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Getting On to the Back

This is part of an ongoing series of water safety tips from Julie Schuett. See part 1 here.

It is very common for children in the spectrum to feel very uncomfortable getting their head wet and lying back with their ears under the water. In order to survive if one should ever land unexpectedly in the water it is a very important skill to develop. If one can get onto their back and float the face is out to breath and yell for help. Here are some ways to help kids on the spectrum develop comfort with floating on their back.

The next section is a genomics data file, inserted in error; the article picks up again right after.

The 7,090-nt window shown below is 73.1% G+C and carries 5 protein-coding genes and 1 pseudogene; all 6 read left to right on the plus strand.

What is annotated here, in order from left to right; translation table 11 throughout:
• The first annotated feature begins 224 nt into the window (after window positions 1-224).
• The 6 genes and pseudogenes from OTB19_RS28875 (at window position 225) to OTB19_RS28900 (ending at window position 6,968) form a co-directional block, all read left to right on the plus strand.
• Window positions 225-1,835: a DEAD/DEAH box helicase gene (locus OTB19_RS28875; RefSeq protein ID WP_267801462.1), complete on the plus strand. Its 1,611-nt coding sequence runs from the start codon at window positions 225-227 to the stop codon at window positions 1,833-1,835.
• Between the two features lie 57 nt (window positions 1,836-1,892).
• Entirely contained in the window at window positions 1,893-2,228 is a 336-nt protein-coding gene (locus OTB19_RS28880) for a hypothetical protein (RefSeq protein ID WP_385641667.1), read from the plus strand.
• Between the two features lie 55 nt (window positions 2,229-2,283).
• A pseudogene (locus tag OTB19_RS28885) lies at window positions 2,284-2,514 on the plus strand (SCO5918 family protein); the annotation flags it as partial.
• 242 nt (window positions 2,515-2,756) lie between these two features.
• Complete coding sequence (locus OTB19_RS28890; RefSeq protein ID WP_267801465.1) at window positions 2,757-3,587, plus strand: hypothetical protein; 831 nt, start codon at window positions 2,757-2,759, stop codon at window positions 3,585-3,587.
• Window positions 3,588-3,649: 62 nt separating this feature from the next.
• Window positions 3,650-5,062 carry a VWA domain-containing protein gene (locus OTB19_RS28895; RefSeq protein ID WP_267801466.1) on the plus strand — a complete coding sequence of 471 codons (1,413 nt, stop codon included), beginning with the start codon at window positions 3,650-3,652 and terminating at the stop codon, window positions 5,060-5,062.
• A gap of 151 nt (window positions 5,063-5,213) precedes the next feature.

Teach them to cover their ears with their hands to help them feel comfortable with feeling water around their ears.

Have them rest their head on your shoulder that is lowered into the water.

Talk and sing soothingly, and encourage them to keep their body calm and quiet, resting on top of the water. If the child has learned other skills to soothe, encourage them to use those skills.

Slide your hands over theirs and help them glide over the water on their back. This will encourage long straight legs and a quiet body.

This may take several tries, but is well worth the relaxation and safety that you develop for the swimmer on its way!

More tips to come......

Julie Schuett has been teaching children and frighten adults for thirty years. For the past seven years she specializes in children on the Spectrum. 

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